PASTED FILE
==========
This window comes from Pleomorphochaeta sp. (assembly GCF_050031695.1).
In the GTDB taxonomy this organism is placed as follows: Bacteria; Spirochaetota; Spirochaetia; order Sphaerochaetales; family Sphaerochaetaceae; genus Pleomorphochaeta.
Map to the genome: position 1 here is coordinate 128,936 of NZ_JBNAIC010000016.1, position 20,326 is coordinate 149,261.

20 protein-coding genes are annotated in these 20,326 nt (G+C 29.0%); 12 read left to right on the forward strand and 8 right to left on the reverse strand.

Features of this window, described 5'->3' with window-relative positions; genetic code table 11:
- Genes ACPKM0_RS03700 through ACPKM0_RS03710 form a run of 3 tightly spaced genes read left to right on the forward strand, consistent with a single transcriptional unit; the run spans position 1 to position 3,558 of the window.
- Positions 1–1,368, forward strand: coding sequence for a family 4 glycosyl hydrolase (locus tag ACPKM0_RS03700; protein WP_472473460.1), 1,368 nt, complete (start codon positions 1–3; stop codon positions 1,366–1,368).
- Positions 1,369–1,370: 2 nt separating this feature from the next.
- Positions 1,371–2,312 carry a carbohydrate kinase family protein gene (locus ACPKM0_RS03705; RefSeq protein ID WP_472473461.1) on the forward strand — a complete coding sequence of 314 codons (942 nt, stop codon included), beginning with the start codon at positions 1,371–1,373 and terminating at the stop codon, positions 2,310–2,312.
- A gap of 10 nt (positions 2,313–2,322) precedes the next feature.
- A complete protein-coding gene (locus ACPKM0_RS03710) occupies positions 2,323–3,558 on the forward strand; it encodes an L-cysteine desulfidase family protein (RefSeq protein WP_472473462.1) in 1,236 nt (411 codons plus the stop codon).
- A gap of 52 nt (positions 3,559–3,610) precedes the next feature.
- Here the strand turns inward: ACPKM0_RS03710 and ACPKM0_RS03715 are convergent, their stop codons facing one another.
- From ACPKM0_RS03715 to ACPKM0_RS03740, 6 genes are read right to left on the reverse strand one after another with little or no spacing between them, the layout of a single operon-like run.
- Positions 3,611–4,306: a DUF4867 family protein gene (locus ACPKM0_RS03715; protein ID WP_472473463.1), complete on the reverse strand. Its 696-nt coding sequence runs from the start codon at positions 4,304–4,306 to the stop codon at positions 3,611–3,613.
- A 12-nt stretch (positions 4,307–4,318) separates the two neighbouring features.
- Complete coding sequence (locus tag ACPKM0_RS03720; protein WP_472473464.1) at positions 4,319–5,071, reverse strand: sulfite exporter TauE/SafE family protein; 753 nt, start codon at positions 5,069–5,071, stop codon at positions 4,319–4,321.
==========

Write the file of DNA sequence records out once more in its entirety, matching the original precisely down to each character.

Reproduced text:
This window comes from Pleomorphochaeta sp. (assembly GCF_050031695.1).
In the GTDB taxonomy this organism is placed as follows: Bacteria; Spirochaetota; Spirochaetia; order Sphaerochaetales; family Sphaerochaetaceae; genus Pleomorphochaeta.
Map to the genome: position 1 here is coordinate 128,936 of NZ_JBNAIC010000016.1, position 20,326 is coordinate 149,261.

20 protein-coding genes are annotated in these 20,326 nt (G+C 29.0%); 12 read left to right on the forward strand and 8 right to left on the reverse strand.

Features of this window, described 5'->3' with window-relative positions; genetic code table 11:
- Genes ACPKM0_RS03700 through ACPKM0_RS03710 form a run of 3 tightly spaced genes read left to right on the forward strand, consistent with a single transcriptional unit; the run spans position 1 to position 3,558 of the window.
- Positions 1–1,368, forward strand: coding sequence for a family 4 glycosyl hydrolase (locus tag ACPKM0_RS03700; protein WP_472473460.1), 1,368 nt, complete (start codon positions 1–3; stop codon positions 1,366–1,368).
- Positions 1,369–1,370: 2 nt separating this feature from the next.
- Positions 1,371–2,312 carry a carbohydrate kinase family protein gene (locus ACPKM0_RS03705; RefSeq protein ID WP_472473461.1) on the forward strand — a complete coding sequence of 314 codons (942 nt, stop codon included), beginning with the start codon at positions 1,371–1,373 and terminating at the stop codon, positions 2,310–2,312.
- A gap of 10 nt (positions 2,313–2,322) precedes the next feature.
- A complete protein-coding gene (locus ACPKM0_RS03710) occupies positions 2,323–3,558 on the forward strand; it encodes an L-cysteine desulfidase family protein (RefSeq protein WP_472473462.1) in 1,236 nt (411 codons plus the stop codon).
- A gap of 52 nt (positions 3,559–3,610) precedes the next feature.
- Here the strand turns inward: ACPKM0_RS03710 and ACPKM0_RS03715 are convergent, their stop codons facing one another.
- From ACPKM0_RS03715 to ACPKM0_RS03740, 6 genes are read right to left on the reverse strand one after another with little or no spacing between them, the layout of a single operon-like run.
- Positions 3,611–4,306: a DUF4867 family protein gene (locus ACPKM0_RS03715; protein ID WP_472473463.1), complete on the reverse strand. Its 696-nt coding sequence runs from the start codon at positions 4,304–4,306 to the stop codon at positions 3,611–3,613.
- A 12-nt stretch (positions 4,307–4,318) separates the two neighbouring features.
- Complete coding sequence (locus tag ACPKM0_RS03720; protein WP_472473464.1) at positions 4,319–5,071, reverse strand: sulfite exporter TauE/SafE family protein; 753 nt, start codon at positions 5,069–5,071, stop codon at positions 4,319–4,321.